Did you know that the average U.S. female outlives the average U.S. male by five years? Right from the start, boys suffer more illness, more accidents, and die earlier than their female counterparts – and this isn’t just the case in the states.
Men’s Health Week is celebrated every year across the globe in June. It is an opportunity to highlight men’s health and what it means to be healthy. Through a series of promotions, events, and publicity during this international week, Men’s Health Week is designed to provoke thought and discussion about ways to improve male health.
In recognition of this important week, consider the following 5 activities to help celebrate and advocate for men’s health.
- Dry week Men are more likely to use tobacco products and alcohol than women. Both tobacco and alcohol increase one’s risk of cancer greatly–including cancers of the mouth, throat, larynx, esophagus, liver, colon, rectum, and breast. Encourage the men in your life to join you in a dry week, or a week free of tobacco and alcohol, in recognition of Men’s Health Week.
- Know the recommended screening schedule The rate of recovery from cancer is significantly increased by early detection. Periodic health appraisals, screening tests, and self-examinations may detect cancer early–and even save a life. The National Foundation for Cancer Research (NFCR) has compiled recommended guidelines for cancer detection. Review the guidelines, share them with those around you, and – if recommended – get screened!
- Try a cancer-fighting recipe Research suggests approximately 30-40% of cancer diagnoses can be prevented by modest diet and lifestyle changes. NFCR encourages eating nourishing foods with anti-cancer properties backed by research. Try a new recipe each day of the week, or simply try adding more fruits and vegetables to your diet.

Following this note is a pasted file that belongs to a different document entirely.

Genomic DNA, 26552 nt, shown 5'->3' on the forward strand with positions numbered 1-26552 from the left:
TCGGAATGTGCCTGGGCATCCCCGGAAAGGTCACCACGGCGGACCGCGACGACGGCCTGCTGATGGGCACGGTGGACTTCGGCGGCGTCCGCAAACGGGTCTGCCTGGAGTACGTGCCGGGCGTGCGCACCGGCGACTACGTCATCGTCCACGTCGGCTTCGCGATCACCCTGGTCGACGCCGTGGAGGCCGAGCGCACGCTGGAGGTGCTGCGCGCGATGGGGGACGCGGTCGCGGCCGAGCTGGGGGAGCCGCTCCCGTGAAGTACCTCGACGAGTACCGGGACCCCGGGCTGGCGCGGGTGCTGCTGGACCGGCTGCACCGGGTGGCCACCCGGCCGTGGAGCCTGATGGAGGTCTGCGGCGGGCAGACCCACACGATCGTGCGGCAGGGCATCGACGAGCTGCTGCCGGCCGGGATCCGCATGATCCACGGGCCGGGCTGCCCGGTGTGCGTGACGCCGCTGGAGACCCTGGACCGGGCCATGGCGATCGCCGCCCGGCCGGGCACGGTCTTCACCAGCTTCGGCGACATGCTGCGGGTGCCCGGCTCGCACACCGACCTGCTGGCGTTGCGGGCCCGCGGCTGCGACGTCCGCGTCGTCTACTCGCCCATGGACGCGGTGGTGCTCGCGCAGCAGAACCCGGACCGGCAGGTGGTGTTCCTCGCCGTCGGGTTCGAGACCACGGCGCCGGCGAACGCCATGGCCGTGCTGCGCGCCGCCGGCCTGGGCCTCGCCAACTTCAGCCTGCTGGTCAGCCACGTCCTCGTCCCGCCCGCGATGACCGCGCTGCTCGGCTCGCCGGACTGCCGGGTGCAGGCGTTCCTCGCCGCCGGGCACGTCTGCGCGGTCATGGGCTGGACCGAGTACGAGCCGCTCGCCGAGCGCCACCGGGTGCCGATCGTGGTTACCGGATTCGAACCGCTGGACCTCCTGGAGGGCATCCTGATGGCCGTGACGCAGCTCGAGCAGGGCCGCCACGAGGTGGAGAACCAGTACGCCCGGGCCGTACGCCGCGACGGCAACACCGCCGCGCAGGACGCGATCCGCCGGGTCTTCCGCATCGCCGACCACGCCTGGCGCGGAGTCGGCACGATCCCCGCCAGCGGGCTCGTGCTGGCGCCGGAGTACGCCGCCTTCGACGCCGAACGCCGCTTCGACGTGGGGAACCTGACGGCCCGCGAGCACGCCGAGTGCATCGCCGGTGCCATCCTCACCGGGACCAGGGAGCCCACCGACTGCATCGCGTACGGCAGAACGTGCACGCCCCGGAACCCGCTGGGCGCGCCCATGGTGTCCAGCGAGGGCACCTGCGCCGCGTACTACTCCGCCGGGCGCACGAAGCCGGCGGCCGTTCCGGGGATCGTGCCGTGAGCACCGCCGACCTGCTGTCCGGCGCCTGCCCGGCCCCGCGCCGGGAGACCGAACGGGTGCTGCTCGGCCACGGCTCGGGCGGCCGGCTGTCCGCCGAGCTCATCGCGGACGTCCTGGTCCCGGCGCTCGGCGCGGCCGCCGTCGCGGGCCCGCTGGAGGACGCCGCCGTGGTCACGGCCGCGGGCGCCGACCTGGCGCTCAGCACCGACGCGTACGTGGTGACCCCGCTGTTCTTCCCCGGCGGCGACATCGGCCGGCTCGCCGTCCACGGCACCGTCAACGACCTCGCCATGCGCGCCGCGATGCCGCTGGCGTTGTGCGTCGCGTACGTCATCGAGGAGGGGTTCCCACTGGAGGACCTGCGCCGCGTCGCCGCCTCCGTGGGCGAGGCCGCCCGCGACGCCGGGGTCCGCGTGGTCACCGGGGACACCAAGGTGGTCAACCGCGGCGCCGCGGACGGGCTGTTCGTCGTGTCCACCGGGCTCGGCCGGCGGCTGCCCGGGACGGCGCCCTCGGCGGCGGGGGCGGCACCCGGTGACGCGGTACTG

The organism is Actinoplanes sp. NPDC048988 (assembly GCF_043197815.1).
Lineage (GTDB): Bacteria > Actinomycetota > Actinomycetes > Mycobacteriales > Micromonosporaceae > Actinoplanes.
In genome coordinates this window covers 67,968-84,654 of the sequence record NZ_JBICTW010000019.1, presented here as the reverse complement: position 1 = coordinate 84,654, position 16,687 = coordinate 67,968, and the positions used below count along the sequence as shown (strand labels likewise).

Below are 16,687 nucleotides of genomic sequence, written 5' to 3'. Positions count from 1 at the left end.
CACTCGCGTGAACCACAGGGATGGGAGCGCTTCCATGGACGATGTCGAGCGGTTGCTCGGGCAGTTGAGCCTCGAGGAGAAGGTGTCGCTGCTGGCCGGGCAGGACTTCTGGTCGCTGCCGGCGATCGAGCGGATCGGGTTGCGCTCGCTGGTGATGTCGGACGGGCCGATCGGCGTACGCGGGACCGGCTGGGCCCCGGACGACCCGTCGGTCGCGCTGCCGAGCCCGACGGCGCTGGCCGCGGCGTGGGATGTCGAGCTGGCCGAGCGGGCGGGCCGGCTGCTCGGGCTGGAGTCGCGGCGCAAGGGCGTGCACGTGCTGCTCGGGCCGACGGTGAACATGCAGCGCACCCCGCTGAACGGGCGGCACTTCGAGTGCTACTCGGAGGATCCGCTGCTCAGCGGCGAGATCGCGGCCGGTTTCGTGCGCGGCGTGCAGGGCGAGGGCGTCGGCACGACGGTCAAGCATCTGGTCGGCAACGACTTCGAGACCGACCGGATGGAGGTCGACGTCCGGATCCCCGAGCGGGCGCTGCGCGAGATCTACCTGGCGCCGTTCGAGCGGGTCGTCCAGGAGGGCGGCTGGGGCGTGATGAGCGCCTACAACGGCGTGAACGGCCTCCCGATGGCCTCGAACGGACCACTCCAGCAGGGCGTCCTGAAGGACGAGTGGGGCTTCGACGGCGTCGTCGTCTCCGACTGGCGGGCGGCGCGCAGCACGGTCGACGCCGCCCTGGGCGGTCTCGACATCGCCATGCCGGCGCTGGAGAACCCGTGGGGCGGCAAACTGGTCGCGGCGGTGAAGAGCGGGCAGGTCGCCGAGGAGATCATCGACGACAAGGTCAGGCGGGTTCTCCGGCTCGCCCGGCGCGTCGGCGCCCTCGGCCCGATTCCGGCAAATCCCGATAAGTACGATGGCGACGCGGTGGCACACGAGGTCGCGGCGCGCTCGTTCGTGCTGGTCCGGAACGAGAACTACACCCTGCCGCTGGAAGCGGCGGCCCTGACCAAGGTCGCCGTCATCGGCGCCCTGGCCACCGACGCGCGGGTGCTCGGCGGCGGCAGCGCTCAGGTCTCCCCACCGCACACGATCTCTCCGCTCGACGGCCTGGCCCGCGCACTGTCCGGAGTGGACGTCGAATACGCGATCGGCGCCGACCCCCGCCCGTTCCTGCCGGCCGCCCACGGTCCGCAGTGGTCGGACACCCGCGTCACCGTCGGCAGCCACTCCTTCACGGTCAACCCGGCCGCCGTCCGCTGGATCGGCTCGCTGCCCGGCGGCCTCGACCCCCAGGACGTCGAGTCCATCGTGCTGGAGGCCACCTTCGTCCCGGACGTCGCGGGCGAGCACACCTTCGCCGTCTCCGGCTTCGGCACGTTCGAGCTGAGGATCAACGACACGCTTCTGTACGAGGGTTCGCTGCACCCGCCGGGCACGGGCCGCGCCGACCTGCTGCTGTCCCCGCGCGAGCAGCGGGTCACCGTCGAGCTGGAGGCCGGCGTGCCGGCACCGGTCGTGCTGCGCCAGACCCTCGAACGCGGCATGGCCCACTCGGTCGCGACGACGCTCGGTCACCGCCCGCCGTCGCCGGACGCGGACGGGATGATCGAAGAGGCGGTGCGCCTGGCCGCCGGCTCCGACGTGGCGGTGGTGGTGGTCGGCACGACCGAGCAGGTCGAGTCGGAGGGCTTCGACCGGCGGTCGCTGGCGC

- Plan a fundraiser! Use your time and talents to raise critical funds to accelerate research that can improve men’s health. Whether it is for cancer, mental health, or another area of concern. NFCR supporters have used fundraising initiatives across the globe through sports, music, the arts, gaming, and more. Learn how to get started fundraising or easily start a Facebook Fundraiser here.
- Remove the stigma around mental health While incidents of mental health tend to be lower in men than women, they are also less likely to seek treatment, according to the National Institute of Mental Health. Mental health is as important as physical health and should not be ignored. Reducing stress, dealing with trauma, and working through life events are all important and no one has to do it alone — including men. Break the taboo by having open conversations about mental health with the men in your life.
How will you commit to your health this week?
Additional Reads You May Enjoy:
Man Up: June Is Men’s Health Month
Testicular Cancer Awareness Month – Reinventing What It Means to “Man Up”
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